spoke yesterday on capitol hill. fourrepublicans and democrats. lindsey graham of south carolina addressed concerns that he has heard from his peers about the pathway to citizenship. [video clip] >> learn the language, as a civics exams, pay a fine, work, pass a criminal background check, half of my family would be excluded. this is no easy task. [laughter] i'm glad we are not applying it to ourselves. knowope is that america i is ready for immigration reform. you look at all the polls. if the congress ready to do something that we should have done a long time ago? i really believe we are. if you think the border can be better secured, we have an idea for you to consider. if if you think there is a shortage of illegal labor in the current system works too hard to access, we have an idea for you to consider. if you are a union member or just an average american word about losing your job with cheap labor coming into your country, we have an idea to prevent that. if you are in the shadows and you are worried about what's going to happen to you, we have a solution. you are going to
on in this hearing right now between lindsey graham and janet napolitano. we will get into it more later. the gist of it is why didn't we know about tamerlan's trip to russia, given the fact that he had been -- he had been, you know, asked questions already by the fbi, and at one point janet napolitano in this hearing today suggested, well he pinged on the way out. we picked him up on the way out. mike levine sailed he was on a very large watch list not a terror watch list that doesn't have a whole lot of significance. the big thing here, bob is are we doing what we need to be doing in terms of keeping track of people who have been on the radar in this country, or are we throwing up our hands and saying we can't find anything on them so we are done with that. >> this is the third time the fbi has let people slip through their fingers. they interviewed the guy before he went to russia. then he went to russia in an area near chechnya and he was there for six months. at that point it would seem to me it would trigger something, somewhere along the line. martha: you would think. >> this guy has been a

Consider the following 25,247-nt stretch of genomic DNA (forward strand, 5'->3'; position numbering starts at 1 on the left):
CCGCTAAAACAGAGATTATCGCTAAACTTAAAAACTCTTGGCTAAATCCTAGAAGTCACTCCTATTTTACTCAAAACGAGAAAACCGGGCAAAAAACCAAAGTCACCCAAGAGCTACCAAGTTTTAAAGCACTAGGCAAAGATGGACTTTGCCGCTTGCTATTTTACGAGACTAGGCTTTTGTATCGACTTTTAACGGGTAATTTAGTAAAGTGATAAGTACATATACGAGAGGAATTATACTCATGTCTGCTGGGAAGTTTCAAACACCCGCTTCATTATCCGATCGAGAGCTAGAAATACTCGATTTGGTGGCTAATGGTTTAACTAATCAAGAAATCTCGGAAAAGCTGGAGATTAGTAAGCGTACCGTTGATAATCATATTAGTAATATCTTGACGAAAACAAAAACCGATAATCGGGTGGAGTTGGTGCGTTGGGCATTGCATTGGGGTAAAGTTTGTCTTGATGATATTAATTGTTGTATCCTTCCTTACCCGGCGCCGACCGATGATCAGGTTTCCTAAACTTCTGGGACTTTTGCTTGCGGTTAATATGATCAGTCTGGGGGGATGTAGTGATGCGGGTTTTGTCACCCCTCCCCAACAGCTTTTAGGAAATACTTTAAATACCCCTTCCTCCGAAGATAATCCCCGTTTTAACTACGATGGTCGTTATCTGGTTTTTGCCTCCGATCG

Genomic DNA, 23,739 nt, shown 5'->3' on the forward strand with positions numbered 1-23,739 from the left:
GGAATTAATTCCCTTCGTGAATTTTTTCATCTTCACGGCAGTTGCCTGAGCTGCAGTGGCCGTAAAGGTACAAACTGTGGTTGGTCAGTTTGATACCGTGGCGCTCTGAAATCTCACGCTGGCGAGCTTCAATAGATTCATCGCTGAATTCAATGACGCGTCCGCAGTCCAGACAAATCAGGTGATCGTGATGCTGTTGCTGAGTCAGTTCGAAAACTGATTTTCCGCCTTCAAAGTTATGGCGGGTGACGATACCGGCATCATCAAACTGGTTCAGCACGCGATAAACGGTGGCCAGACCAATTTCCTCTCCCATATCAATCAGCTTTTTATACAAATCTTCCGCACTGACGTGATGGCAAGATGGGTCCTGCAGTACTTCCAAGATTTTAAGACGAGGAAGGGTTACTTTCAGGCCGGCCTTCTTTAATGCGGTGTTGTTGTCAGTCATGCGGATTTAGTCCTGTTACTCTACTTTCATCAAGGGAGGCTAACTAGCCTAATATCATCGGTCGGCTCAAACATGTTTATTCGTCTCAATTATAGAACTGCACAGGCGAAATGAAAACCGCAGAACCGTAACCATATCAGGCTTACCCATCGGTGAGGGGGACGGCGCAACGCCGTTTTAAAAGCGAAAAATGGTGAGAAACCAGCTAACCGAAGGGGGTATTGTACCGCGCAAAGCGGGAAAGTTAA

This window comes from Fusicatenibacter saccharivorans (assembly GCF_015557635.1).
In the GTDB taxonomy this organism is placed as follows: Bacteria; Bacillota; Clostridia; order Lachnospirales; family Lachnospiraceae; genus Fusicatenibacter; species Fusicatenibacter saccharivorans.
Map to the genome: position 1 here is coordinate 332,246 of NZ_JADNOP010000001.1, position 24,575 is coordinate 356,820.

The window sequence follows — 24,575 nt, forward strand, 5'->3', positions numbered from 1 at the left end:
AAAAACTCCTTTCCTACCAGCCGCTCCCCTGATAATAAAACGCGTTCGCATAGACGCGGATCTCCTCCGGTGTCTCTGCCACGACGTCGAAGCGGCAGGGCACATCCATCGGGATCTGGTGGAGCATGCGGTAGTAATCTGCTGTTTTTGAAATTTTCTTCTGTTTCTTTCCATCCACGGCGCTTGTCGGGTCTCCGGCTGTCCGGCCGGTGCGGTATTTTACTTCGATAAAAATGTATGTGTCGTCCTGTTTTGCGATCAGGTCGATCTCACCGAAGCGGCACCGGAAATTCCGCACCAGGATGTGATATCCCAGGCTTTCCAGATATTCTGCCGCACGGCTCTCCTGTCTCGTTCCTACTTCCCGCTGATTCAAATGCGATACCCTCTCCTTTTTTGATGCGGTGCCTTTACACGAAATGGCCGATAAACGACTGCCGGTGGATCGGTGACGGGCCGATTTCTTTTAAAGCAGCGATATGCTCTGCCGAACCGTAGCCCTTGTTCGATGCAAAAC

's senator lindsey graham on camera. the so-called gang of 8 senators unveiled the plan yesterday. it includes 13-year path to citizenship for the estimated 11 million undocumented immigrants. critics say it amounts to amnesty for people who came to this country illegally. >>> police and child welfare advocates say a little notice change to a california law makes it harder to track possible child abusers. california has a database that includes the names of suspected abusers. it's used to flag people when they apply to work with kids or take on foster children. starting in 2011, only state welfare agencies can add names to the database. in the past police have also been able to submit names. officers say that creates a gap in information, especially if a suspect moves often. >>> san fransisco city attorneys are investigating a nevada mental hospital accused of dumping discharged patients in the city. sacramento bee reports that the psychiatric hospital has bussed more than 1500 mentally ill patients out of nevada over the past five years. 500 of them were given one-way tickets to
senator lindsey graham, specifically from senator john mccain for the suspect to be treated as an enemy combatant. how is legal action at this point most likely to move forward? >> reporter: well, the obama administration would never go for that, partly as a policy matter. they have made it quite clear that civilian courts are up to the task and they think in many ways better than military tribunals which are untested. civilian courts have convicted lots of terrorism defendants. it will be a federal case. they'll charge him withes with use of a weapons of mass destruction. the maximum penalty is the death penalty. the government will have to decide whether to seek that or not. there's an additional wrinkle here. he is an american citizen. he was a naturalized citizen last year oddly on 9/11 of last year, and there is an open legal question about whether even if the government wanted to, it could declare an american citizen captured on u.s. soil as an enemy combatant. it's an untested question. the government tried to do it in the case of jose padilla several years ago and as that case w
Search Results 0 to 9 of about 10